The climate crisis is at our door, this much has been made clear by many reports, including the latest IPCC sixth assessment, but also by rising temperatures, increased flooding, and other deregulations of weather patterns. In actuality, the climate crisis is but one of many crises unraveling in our current time, amongst the others are crises of inequality, racism, displacement, and many others that are ever more present in the world. The environmental movement in and around Montreal has existed since the 1970s (Saint-Hilaire-Gravel, 2014, p.2,) but it has seen a new resurgence since 2018, with groups forming and demanding climate action. The demands emanating from these growing movements are usually broad and vague, while they are pointed to leaders, usually elected officials (“La Planète S’invite au Parlement,” 2021.) While the level of mobilization involved is commendable, the movement itself is lacking in view due to its tendency to be populated by white settlers, most often male (Thomas Black et al., 2016) and steeped in an “environmentalism of the rich” (Fraser, 2021.)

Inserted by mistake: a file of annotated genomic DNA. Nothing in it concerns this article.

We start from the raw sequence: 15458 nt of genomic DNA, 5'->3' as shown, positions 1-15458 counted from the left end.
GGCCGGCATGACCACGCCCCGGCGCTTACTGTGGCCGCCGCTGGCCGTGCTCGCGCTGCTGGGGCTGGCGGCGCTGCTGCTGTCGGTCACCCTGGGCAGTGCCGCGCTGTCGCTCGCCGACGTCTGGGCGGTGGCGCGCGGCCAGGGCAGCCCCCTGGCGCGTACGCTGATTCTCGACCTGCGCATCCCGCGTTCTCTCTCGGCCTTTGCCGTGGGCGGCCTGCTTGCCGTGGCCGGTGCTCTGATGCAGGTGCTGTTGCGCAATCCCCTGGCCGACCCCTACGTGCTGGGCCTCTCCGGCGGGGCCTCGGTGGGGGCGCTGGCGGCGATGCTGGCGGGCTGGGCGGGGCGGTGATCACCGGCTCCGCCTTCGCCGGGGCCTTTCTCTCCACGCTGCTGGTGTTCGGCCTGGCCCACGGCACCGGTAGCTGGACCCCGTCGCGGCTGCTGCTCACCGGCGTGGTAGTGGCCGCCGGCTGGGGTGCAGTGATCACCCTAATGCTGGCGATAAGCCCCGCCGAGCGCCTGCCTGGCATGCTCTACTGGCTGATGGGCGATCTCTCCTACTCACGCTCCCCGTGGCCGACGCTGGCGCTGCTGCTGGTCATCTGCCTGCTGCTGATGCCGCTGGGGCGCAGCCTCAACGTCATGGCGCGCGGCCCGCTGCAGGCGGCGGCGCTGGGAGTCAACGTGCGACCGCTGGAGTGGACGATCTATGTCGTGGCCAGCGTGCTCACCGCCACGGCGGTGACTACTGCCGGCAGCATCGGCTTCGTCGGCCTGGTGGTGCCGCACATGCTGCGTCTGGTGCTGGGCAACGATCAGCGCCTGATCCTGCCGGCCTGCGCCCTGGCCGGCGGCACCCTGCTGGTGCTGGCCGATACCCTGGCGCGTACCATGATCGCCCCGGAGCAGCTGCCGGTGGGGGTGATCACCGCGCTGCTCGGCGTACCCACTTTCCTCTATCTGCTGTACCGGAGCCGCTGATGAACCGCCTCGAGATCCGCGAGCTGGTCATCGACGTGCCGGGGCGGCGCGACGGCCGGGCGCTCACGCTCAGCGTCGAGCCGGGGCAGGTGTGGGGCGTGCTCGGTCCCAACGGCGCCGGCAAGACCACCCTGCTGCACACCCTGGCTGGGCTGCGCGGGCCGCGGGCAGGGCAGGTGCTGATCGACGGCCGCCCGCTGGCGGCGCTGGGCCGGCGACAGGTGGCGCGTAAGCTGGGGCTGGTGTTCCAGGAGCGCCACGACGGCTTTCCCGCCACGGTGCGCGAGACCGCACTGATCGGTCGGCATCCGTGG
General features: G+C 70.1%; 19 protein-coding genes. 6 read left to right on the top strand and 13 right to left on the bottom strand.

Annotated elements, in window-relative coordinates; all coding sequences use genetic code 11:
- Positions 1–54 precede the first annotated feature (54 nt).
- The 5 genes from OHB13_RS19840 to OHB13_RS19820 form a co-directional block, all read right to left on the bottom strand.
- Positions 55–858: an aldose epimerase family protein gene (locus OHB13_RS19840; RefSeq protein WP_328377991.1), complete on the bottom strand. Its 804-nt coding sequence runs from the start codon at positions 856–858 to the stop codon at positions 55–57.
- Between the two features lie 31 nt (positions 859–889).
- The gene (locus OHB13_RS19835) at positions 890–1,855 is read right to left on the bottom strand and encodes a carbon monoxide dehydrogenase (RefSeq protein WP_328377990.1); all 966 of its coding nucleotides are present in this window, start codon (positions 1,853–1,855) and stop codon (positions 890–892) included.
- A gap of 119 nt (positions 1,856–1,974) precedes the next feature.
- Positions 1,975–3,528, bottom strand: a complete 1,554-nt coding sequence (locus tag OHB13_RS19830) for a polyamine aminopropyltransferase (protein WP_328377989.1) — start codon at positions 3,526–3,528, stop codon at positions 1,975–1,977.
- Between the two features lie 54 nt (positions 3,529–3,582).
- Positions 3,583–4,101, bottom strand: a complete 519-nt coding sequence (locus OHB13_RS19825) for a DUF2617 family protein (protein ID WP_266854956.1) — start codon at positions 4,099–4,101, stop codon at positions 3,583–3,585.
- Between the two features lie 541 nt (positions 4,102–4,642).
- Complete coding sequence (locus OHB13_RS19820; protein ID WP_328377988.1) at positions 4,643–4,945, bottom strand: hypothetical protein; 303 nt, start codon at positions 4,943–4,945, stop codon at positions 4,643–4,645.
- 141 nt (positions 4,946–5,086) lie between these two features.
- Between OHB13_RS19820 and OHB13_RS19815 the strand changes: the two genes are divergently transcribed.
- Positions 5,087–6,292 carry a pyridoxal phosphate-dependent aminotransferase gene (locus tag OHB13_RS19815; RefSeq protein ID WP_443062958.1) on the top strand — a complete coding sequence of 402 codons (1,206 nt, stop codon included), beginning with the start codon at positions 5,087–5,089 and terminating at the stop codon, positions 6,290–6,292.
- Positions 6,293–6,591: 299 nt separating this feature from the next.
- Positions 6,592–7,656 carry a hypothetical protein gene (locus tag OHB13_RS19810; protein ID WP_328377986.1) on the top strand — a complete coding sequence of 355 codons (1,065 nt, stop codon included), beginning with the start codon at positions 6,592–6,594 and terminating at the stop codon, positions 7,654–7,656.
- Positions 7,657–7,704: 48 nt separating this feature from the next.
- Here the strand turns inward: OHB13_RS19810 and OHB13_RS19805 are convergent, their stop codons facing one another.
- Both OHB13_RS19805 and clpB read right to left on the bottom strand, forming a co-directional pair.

This research project entails a series of interviews, some of these will potentially be held with marginalized groups at Concordia University. Some potential groups are Queer Concordia, CSU BIPOC comittee, Center for Gender Advocacy and any other groups that tend to be left in the margins of climate movements. With the potential articulation of needs and their fulfillment through mutual aid practices, this research project could benefit an intersectional approach to sustainability at Concordia. Groups such as LPSU Concordia, Divest Concordia and other environment oriented groups could enact practices of solidarity and at the same time build relationships that would break the siloed nature of single-issue, white settler led movements.
Themes: Social Justice, Community